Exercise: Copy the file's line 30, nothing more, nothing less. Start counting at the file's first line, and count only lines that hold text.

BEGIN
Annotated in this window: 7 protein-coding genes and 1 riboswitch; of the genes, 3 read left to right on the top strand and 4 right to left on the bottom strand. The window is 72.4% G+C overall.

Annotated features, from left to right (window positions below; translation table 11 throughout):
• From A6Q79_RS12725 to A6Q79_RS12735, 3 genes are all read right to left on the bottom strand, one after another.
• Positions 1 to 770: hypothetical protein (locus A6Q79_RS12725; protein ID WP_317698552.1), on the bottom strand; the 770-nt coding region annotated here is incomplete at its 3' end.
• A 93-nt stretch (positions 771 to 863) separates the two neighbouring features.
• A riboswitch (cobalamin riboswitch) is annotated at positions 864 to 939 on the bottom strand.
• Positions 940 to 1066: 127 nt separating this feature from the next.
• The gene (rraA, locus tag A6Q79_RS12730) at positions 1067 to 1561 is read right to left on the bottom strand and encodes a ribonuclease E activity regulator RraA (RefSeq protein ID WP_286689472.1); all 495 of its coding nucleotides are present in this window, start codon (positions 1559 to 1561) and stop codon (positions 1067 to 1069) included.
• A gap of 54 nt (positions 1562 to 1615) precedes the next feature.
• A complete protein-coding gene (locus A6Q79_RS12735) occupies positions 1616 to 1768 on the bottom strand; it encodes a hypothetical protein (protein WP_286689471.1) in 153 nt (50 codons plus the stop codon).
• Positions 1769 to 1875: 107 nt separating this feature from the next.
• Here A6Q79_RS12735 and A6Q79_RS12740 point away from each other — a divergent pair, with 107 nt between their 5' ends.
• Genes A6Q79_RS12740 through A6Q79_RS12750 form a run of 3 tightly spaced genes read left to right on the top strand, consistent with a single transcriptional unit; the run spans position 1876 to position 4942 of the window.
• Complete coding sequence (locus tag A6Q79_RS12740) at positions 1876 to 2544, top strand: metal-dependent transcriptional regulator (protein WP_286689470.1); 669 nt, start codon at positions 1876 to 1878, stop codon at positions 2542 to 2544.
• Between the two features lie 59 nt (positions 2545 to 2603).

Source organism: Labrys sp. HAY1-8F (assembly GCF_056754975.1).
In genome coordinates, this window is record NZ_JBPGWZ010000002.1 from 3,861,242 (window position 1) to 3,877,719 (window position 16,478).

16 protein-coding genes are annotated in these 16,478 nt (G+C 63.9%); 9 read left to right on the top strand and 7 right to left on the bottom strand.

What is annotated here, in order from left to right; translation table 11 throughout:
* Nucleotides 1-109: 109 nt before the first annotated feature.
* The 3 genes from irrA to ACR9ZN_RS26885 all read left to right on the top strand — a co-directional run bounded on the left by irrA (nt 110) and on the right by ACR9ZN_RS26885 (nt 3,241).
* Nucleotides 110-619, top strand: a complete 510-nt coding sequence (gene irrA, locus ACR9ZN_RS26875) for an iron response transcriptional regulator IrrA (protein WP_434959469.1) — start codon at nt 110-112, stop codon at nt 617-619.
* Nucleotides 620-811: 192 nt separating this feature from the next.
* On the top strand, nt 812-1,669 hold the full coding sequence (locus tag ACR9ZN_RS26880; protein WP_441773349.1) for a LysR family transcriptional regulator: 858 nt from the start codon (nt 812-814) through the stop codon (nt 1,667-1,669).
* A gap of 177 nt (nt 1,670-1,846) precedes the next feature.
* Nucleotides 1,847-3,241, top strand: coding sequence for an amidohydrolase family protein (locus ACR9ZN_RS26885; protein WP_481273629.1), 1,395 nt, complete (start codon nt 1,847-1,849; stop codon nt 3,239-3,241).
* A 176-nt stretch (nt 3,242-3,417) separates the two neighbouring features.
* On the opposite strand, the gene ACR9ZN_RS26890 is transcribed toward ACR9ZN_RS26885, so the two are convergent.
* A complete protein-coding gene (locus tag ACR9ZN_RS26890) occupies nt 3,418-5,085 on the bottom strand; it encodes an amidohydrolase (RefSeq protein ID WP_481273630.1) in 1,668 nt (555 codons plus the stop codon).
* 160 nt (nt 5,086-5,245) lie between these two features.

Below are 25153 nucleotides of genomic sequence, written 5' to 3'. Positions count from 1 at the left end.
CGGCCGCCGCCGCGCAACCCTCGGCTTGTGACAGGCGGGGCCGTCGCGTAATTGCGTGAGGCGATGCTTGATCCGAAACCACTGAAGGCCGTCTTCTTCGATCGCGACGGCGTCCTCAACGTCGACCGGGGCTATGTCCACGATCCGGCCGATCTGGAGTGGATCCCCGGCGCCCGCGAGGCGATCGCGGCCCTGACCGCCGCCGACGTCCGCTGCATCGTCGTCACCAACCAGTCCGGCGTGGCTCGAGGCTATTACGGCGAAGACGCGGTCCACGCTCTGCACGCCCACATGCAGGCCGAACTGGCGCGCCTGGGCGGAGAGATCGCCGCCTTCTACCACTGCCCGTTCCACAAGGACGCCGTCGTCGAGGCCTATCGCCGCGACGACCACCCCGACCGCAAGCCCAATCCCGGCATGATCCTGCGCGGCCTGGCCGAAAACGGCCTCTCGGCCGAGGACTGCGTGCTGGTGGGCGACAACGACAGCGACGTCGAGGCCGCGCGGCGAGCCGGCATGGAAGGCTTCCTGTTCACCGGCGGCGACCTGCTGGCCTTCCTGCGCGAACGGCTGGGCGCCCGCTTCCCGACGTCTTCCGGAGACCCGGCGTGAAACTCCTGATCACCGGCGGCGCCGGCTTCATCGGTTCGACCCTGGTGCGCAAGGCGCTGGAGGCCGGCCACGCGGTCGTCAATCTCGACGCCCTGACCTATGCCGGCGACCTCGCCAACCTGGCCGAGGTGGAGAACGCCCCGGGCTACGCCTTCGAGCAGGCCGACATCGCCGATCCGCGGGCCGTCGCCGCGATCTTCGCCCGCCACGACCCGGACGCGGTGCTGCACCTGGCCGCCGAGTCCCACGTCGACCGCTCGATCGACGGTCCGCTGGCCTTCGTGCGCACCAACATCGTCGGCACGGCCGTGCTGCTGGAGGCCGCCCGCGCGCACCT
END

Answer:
* 160 nt (nt 5,086-5,245) lie between these two features.